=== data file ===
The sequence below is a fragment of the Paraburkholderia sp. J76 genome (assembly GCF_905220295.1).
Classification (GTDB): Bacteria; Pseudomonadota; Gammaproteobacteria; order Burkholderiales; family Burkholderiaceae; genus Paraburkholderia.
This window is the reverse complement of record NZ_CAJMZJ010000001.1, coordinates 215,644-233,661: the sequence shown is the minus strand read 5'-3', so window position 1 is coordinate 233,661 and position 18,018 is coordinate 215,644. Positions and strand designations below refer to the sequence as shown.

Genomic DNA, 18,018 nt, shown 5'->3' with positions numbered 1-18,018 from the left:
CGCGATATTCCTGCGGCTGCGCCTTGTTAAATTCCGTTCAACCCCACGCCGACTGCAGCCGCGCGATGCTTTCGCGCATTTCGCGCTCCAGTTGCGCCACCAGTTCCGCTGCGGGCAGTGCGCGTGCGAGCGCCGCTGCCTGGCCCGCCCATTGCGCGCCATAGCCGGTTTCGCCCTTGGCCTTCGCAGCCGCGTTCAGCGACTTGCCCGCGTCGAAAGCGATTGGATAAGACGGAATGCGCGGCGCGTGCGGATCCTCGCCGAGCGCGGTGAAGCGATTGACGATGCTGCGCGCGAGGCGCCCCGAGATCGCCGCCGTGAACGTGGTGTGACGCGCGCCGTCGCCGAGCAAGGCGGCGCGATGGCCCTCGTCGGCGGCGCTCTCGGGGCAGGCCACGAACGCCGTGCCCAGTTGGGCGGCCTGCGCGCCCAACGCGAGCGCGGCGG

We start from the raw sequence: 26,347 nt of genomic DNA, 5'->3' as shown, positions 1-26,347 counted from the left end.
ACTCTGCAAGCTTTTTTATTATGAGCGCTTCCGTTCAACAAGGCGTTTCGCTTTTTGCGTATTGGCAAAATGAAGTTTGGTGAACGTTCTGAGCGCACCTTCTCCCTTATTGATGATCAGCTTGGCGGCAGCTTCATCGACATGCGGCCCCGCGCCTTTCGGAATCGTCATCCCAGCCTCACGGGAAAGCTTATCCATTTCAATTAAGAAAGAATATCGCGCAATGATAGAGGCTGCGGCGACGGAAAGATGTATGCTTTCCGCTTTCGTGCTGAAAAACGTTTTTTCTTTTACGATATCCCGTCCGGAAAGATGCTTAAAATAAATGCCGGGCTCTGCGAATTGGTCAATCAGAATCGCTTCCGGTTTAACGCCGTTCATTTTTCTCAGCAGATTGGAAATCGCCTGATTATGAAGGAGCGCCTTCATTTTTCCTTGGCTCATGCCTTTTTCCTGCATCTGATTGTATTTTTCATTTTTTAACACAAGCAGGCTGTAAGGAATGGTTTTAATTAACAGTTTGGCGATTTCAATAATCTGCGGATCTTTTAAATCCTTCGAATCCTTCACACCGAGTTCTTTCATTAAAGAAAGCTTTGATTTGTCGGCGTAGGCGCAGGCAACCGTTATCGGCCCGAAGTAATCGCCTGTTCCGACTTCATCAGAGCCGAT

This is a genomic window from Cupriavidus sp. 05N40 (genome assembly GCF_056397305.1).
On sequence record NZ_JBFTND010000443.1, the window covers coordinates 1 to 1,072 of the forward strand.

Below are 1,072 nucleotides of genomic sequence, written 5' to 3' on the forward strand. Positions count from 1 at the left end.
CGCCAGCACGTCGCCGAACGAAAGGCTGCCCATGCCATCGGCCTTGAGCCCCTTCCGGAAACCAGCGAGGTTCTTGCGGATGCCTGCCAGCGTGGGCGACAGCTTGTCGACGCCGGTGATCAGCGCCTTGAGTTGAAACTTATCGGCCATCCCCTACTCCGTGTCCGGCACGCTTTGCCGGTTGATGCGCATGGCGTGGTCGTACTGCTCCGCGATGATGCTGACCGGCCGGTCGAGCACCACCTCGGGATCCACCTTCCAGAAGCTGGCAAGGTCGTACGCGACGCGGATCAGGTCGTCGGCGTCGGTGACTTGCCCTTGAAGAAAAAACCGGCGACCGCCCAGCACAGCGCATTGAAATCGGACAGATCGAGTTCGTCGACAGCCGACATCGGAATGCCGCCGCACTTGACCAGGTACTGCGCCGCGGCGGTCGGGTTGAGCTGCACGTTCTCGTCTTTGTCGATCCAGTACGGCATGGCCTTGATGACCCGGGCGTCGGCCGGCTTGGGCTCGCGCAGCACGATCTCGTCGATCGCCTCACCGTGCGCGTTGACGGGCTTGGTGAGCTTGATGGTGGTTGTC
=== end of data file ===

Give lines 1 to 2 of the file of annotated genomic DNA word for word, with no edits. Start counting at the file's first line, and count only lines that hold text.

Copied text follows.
The sequence below is a fragment of the Paraburkholderia sp. J76 genome (assembly GCF_905220295.1).
Classification (GTDB): Bacteria; Pseudomonadota; Gammaproteobacteria; order Burkholderiales; family Burkholderiaceae; genus Paraburkholderia.